Margarat Nee will speak about nutrition and feeding options for pets as the next speaker in the ARF series. But she touts a resume filled with many other pet treatments and health options in which she is trained as part of her lifelong interest in animals.
Nee states her objective in her work as a pet consultant (www.theartofthedog.com) is to help people understand natural pet behavior and to help dogs have healthier social lives. It is, she says, a holistic approach to pet wellness that she has developed over years of working with animals. “I’ve been a dog enthusiast for most of my life,” she said. “I started going to dog shows at the age of eight, and attended my first obedience training class at the age of ten with my Border Collie, Jack.”
Since then, Nee has continued to expand her expertise to better improve her service to her four- and two-legged clients. She is trained in animal acupressure, herbalism (use of flower essence scents in treatment), homeopathy, nutrition, Reiki level two, and animal hospice care.
At her Sunday, March 24, presentation, she will focus on food and will offer some surprising ways to augment your pet’s diet to increase their long-range health. Nee notes that feeding your pets healthy choices also involves understanding their particular constitutions. Just as with people, pet personality types can help dictate food choices, a principal long established with Eastern medicine, particularly Indian Ayurveda.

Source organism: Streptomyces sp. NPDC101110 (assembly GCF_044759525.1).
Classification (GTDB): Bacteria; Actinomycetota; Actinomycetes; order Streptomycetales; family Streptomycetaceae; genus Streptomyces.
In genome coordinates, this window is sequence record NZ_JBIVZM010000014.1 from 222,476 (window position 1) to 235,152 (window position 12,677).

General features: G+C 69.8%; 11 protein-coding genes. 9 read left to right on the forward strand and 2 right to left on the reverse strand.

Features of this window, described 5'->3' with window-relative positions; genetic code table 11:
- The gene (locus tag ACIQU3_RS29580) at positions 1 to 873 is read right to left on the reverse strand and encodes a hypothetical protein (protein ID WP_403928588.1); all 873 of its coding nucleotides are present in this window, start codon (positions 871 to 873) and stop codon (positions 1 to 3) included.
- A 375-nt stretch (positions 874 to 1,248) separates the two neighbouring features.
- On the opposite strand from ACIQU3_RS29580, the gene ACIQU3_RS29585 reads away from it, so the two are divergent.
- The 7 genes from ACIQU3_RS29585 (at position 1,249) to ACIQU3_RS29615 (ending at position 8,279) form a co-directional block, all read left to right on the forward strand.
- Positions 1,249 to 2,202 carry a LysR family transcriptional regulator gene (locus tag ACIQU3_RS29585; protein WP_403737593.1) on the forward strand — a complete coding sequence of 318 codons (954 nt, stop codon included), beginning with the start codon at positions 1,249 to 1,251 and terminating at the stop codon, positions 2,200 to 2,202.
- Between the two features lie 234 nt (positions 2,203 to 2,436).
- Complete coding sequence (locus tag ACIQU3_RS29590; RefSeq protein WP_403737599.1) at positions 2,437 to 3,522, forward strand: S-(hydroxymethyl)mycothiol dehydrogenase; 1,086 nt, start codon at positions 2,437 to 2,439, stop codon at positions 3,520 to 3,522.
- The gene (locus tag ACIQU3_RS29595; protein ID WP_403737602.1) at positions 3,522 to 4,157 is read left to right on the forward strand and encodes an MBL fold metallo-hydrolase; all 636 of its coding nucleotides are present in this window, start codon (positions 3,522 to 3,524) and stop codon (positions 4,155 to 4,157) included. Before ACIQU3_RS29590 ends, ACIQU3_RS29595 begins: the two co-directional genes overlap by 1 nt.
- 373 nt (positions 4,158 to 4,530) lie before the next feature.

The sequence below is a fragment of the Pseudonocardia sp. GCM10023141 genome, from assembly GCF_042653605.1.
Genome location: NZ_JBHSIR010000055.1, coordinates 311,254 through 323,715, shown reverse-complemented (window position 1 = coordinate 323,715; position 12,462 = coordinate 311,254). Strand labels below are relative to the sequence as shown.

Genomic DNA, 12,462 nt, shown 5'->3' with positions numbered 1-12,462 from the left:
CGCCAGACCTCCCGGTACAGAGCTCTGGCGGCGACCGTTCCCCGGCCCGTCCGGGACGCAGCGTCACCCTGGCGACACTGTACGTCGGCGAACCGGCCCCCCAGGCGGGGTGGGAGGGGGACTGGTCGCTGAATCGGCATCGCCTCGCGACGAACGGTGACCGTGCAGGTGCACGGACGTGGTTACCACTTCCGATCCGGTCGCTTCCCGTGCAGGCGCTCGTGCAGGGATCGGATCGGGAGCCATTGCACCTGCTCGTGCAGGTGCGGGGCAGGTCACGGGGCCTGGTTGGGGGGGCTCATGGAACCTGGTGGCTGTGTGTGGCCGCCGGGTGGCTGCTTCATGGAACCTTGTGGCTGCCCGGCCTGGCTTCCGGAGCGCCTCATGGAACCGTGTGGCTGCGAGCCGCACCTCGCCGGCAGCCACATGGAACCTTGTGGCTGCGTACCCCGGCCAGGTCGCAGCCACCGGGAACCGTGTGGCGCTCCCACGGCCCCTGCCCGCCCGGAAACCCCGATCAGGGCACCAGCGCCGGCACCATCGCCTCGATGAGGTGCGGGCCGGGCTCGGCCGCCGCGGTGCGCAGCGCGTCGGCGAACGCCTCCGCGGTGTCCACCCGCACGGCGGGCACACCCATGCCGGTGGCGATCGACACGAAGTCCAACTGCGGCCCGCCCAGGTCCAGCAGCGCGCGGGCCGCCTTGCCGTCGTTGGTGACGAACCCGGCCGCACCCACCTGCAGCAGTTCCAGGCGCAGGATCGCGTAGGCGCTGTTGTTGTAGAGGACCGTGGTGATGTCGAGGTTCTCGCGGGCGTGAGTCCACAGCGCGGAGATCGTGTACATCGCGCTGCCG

“Look at the label,” advises Nee. Just as with humans, look for foods that are low in glycemic indices to help reduce unhealthy weight gain. If using dry foods and kibble don’t add in more starch since the kibbles are starch-heavy. Consider fresh foods including fruits like blueberries that are rich in antioxidants (some dogs will love, others won’t). If your pet has allergies, try to avoid prepackaged highly processed foods and concentrate instead on fresh.
Nee uses a raw diet with her dog Vida, but notes that diet and its preparation may not be for every person or pet. Fresh meat and fish, either cooked or raw, is an excellent food supplement. “A simple way to go,” said Nee, for the Omega 3 fatty acids that aid in producing healthy coats, is sardines packed in water.
“It doesn’t have to be expensive,” said Nee. “Just become educated about your particular pet’s needs [with regard to their physical and emotional conditions]. You don’t have to buy the highest priced food out there.”
And in what, at least to this writer seemed surprising, is this fact — if the food is good for you and you’re making good choices for yourself based on your current health and physical needs, the same is true for your pet.
Part of what Nee’s consultative practice is about is understanding who your pet is, what their individual needs are, and constructing treatment and feeding options based on these assessments.
A resource Nee uses, especially when not near a store that carries excellent food choices, is the website www.onlynaturalpet.com. She also recommends reading Michael Pollan’s “In Defense of Food,” written for humans and their approaches to meal preparation and enjoyment, but equally valuable for pet owners to examine how to make feeding choices more beneficial and appealing for their pets.
Pollan posits that our modern diets are less and less natural food and more products of food science designed to supply necessary nutrition levels, but bypassing, for the sake of expediency, old fashioned foods and ways of eating. “Because most of what we’re consuming today is not food, and how we’re consuming it — in the car, in front of the TV, and increasingly alone — is not really eating,” he writes. “Instead of food, we’re consuming ‘edible foodlike substances’ — no longer the products of nature but of food science.”
Nee suggests pets will also benefit from eating “food” instead of “foodlike substances.”
Nee speaks at 3 p.m. on Sunday, March 24 at Mountain Pawlytechnic Canine Education School, 23400 Highway 243 in Pine Cove. There is no charge for this event.